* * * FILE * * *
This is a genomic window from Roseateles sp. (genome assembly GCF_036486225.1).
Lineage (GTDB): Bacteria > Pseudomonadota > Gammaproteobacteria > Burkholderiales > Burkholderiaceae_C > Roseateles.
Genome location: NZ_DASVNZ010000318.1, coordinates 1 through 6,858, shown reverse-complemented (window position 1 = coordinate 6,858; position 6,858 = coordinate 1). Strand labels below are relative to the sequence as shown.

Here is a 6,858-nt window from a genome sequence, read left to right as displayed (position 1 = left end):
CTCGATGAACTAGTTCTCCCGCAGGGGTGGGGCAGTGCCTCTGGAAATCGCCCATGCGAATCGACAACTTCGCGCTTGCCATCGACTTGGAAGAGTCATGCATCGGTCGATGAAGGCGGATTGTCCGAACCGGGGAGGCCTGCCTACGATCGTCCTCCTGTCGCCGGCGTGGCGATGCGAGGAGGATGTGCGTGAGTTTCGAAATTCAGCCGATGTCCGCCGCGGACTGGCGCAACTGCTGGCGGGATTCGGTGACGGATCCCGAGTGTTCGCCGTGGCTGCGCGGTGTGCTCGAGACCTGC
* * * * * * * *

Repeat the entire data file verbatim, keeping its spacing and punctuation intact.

This is a genomic window from Roseateles sp. (genome assembly GCF_036486225.1).
Lineage (GTDB): Bacteria > Pseudomonadota > Gammaproteobacteria > Burkholderiales > Burkholderiaceae_C > Roseateles.
Genome location: NZ_DASVNZ010000318.1, coordinates 1 through 6,858, shown reverse-complemented (window position 1 = coordinate 6,858; position 6,858 = coordinate 1). Strand labels below are relative to the sequence as shown.

Here is a 6,858-nt window from a genome sequence, read left to right as displayed (position 1 = left end):
CTCGATGAACTAGTTCTCCCGCAGGGGTGGGGCAGTGCCTCTGGAAATCGCCCATGCGAATCGACAACTTCGCGCTTGCCATCGACTTGGAAGAGTCATGCATCGGTCGATGAAGGCGGATTGTCCGAACCGGGGAGGCCTGCCTACGATCGTCCTCCTGTCGCCGGCGTGGCGATGCGAGGAGGATGTGCGTGAGTTTCGAAATTCAGCCGATGTCCGCCGCGGACTGGCGCAACTGCTGGCGGGATTCGGTGACGGATCCCGAGTGTTCGCCGTGGCTGCGCGGTGTGCTCGAGACCTGC